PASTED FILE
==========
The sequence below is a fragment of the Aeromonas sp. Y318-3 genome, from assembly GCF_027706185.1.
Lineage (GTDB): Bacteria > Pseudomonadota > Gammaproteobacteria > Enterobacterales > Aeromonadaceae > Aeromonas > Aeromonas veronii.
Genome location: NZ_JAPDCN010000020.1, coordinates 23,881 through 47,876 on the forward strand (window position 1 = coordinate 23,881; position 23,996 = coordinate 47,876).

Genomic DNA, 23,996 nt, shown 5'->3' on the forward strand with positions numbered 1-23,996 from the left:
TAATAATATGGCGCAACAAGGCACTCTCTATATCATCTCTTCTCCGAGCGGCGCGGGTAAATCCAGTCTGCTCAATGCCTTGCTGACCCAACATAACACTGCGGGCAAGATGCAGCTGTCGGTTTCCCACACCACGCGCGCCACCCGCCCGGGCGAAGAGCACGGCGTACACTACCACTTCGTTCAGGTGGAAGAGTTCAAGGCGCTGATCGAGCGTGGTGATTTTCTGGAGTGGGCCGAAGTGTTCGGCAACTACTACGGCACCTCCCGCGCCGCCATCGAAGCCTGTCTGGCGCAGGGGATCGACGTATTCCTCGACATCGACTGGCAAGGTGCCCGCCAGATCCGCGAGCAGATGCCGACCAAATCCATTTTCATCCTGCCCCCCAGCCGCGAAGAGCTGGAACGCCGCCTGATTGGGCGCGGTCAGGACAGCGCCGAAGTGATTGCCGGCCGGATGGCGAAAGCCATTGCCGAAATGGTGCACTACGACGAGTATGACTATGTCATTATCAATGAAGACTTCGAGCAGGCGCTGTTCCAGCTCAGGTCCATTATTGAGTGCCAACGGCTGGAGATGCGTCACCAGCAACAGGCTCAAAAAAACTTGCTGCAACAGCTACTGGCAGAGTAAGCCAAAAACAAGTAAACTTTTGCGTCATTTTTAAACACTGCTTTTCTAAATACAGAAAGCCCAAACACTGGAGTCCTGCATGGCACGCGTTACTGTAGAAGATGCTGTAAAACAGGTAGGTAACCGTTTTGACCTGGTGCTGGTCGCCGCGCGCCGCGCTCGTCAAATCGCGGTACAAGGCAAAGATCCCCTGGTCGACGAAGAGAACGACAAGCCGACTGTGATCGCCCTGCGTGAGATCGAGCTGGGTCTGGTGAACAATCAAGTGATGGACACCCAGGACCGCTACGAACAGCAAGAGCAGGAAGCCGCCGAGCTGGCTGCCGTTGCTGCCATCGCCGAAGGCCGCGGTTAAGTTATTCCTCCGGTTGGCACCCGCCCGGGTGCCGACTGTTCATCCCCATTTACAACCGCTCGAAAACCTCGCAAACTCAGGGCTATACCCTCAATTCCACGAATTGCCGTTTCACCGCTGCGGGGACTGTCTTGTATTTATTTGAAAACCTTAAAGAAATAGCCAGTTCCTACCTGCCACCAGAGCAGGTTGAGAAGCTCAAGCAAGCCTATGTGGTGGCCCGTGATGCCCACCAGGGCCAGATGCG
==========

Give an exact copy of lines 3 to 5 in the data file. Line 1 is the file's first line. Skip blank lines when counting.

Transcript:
Genome location: NZ_JAPDCN010000020.1, coordinates 23,881 through 47,876 on the forward strand (window position 1 = coordinate 23,881; position 23,996 = coordinate 47,876).

Genomic DNA, 23,996 nt, shown 5'->3' on the forward strand with positions numbered 1-23,996 from the left:
TAATAATATGGCGCAACAAGGCACTCTCTATATCATCTCTTCTCCGAGCGGCGCGGGTAAATCCAGTCTGCTCAATGCCTTGCTGACCCAACATAACACTGCGGGCAAGATGCAGCTGTCGGTTTCCCACACCACGCGCGCCACCCGCCCGGGCGAAGAGCACGGCGTACACTACCACTTCGTTCAGGTGGAAGAGTTCAAGGCGCTGATCGAGCGTGGTGATTTTCTGGAGTGGGCCGAAGTGTTCGGCAACTACTACGGCACCTCCCGCGCCGCCATCGAAGCCTGTCTGGCGCAGGGGATCGACGTATTCCTCGACATCGACTGGCAAGGTGCCCGCCAGATCCGCGAGCAGATGCCGACCAAATCCATTTTCATCCTGCCCCCCAGCCGCGAAGAGCTGGAACGCCGCCTGATTGGGCGCGGTCAGGACAGCGCCGAAGTGATTGCCGGCCGGATGGCGAAAGCCATTGCCGAAATGGTGCACTACGACGAGTATGACTATGTCATTATCAATGAAGACTTCGAGCAGGCGCTGTTCCAGCTCAGGTCCATTATTGAGTGCCAACGGCTGGAGATGCGTCACCAGCAACAGGCTCAAAAAAACTTGCTGCAACAGCTACTGGCAGAGTAAGCCAAAAACAAGTAAACTTTTGCGTCATTTTTAAACACTGCTTTTCTAAATACAGAAAGCCCAAACACTGGAGTCCTGCATGGCACGCGTTACTGTAGAAGATGCTGTAAAACAGGTAGGTAACCGTTTTGACCTGGTGCTGGTCGCCGCGCGCCGCGCTCGTCAAATCGCGGTACAAGGCAAAGATCCCCTGGTCGACGAAGAGAACGACAAGCCGACTGTGATCGCCCTGCGTGAGATCGAGCTGGGTCTGGTGAACAATCAAGTGATGGACACCCAGGACCGCTACGAACAGCAAGAGCAGGAAGCCGCCGAGCTGGCTGCCGTTGCTGCCATCGCCGAAGGCCGCGGTTAAGTTATTCCTCCGGTTGGCACCCGCCCGGGTGCCGACTGTTCATCCCCATTTACAACCGCTCGAAAACCTCGCAAACTCAGGGCTATACCCTCAATTCCACGAATTGCCGTTTCACCGCTGCGGGGACTGTCTTGTATTTATTTGAAAACCTTAAAGAAATAGCCAGTTCCTACCTGCCACCAGAGCAGGTTGAGAAGCTCAAGCAAGCCTATGTGGTGGCCCGTGATGCCCACCAGGGCCAGATGCG